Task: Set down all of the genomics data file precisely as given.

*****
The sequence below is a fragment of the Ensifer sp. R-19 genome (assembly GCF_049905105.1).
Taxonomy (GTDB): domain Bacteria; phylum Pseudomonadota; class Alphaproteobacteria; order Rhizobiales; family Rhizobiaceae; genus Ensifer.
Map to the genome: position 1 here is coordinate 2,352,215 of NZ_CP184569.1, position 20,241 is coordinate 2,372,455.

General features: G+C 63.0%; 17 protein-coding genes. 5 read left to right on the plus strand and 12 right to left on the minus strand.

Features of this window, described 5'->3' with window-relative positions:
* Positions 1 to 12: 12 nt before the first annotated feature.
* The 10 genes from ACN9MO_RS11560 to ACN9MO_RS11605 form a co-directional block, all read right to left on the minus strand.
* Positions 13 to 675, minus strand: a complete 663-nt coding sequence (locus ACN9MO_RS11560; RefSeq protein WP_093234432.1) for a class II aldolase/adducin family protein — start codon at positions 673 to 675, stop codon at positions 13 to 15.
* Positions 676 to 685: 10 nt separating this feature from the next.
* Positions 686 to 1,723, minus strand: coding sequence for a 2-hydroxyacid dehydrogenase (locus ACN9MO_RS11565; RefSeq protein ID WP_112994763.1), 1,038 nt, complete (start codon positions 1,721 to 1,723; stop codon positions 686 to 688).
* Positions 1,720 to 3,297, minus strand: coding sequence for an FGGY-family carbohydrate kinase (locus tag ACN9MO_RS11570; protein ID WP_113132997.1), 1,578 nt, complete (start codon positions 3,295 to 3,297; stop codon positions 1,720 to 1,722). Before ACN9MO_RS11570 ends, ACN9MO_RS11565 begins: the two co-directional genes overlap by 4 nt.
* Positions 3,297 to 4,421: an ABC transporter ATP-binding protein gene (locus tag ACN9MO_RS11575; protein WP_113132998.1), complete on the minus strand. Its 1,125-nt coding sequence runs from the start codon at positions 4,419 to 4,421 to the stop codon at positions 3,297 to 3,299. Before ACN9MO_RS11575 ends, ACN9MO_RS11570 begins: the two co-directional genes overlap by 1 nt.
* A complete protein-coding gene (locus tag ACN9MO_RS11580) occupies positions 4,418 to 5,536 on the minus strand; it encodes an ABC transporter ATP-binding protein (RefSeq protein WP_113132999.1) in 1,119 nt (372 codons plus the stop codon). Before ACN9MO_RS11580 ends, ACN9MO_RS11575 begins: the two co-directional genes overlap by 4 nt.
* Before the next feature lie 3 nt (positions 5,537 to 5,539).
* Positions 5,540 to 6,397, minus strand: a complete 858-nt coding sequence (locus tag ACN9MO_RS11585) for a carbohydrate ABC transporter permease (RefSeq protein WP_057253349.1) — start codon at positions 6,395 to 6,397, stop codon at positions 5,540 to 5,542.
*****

The sequence below is a fragment of the Ensifer sp. R-19 genome (assembly GCF_049905105.1).
Taxonomy (GTDB): domain Bacteria; phylum Pseudomonadota; class Alphaproteobacteria; order Rhizobiales; family Rhizobiaceae; genus Ensifer.
Map to the genome: position 1 here is coordinate 2,352,215 of NZ_CP184569.1, position 20,241 is coordinate 2,372,455.

General features: G+C 63.0%; 17 protein-coding genes. 5 read left to right on the plus strand and 12 right to left on the minus strand.

Features of this window, described 5'->3' with window-relative positions:
* Positions 1 to 12: 12 nt before the first annotated feature.
* The 10 genes from ACN9MO_RS11560 to ACN9MO_RS11605 form a co-directional block, all read right to left on the minus strand.
* Positions 13 to 675, minus strand: a complete 663-nt coding sequence (locus ACN9MO_RS11560; RefSeq protein WP_093234432.1) for a class II aldolase/adducin family protein — start codon at positions 673 to 675, stop codon at positions 13 to 15.
* Positions 676 to 685: 10 nt separating this feature from the next.
* Positions 686 to 1,723, minus strand: coding sequence for a 2-hydroxyacid dehydrogenase (locus ACN9MO_RS11565; RefSeq protein ID WP_112994763.1), 1,038 nt, complete (start codon positions 1,721 to 1,723; stop codon positions 686 to 688).
* Positions 1,720 to 3,297, minus strand: coding sequence for an FGGY-family carbohydrate kinase (locus tag ACN9MO_RS11570; protein ID WP_113132997.1), 1,578 nt, complete (start codon positions 3,295 to 3,297; stop codon positions 1,720 to 1,722). Before ACN9MO_RS11570 ends, ACN9MO_RS11565 begins: the two co-directional genes overlap by 4 nt.
* Positions 3,297 to 4,421: an ABC transporter ATP-binding protein gene (locus tag ACN9MO_RS11575; protein WP_113132998.1), complete on the minus strand. Its 1,125-nt coding sequence runs from the start codon at positions 4,419 to 4,421 to the stop codon at positions 3,297 to 3,299. Before ACN9MO_RS11575 ends, ACN9MO_RS11570 begins: the two co-directional genes overlap by 1 nt.
* A complete protein-coding gene (locus tag ACN9MO_RS11580) occupies positions 4,418 to 5,536 on the minus strand; it encodes an ABC transporter ATP-binding protein (RefSeq protein WP_113132999.1) in 1,119 nt (372 codons plus the stop codon). Before ACN9MO_RS11580 ends, ACN9MO_RS11575 begins: the two co-directional genes overlap by 4 nt.
* Before the next feature lie 3 nt (positions 5,537 to 5,539).
* Positions 5,540 to 6,397, minus strand: a complete 858-nt coding sequence (locus tag ACN9MO_RS11585) for a carbohydrate ABC transporter permease (RefSeq protein WP_057253349.1) — start codon at positions 6,395 to 6,397, stop codon at positions 5,540 to 5,542.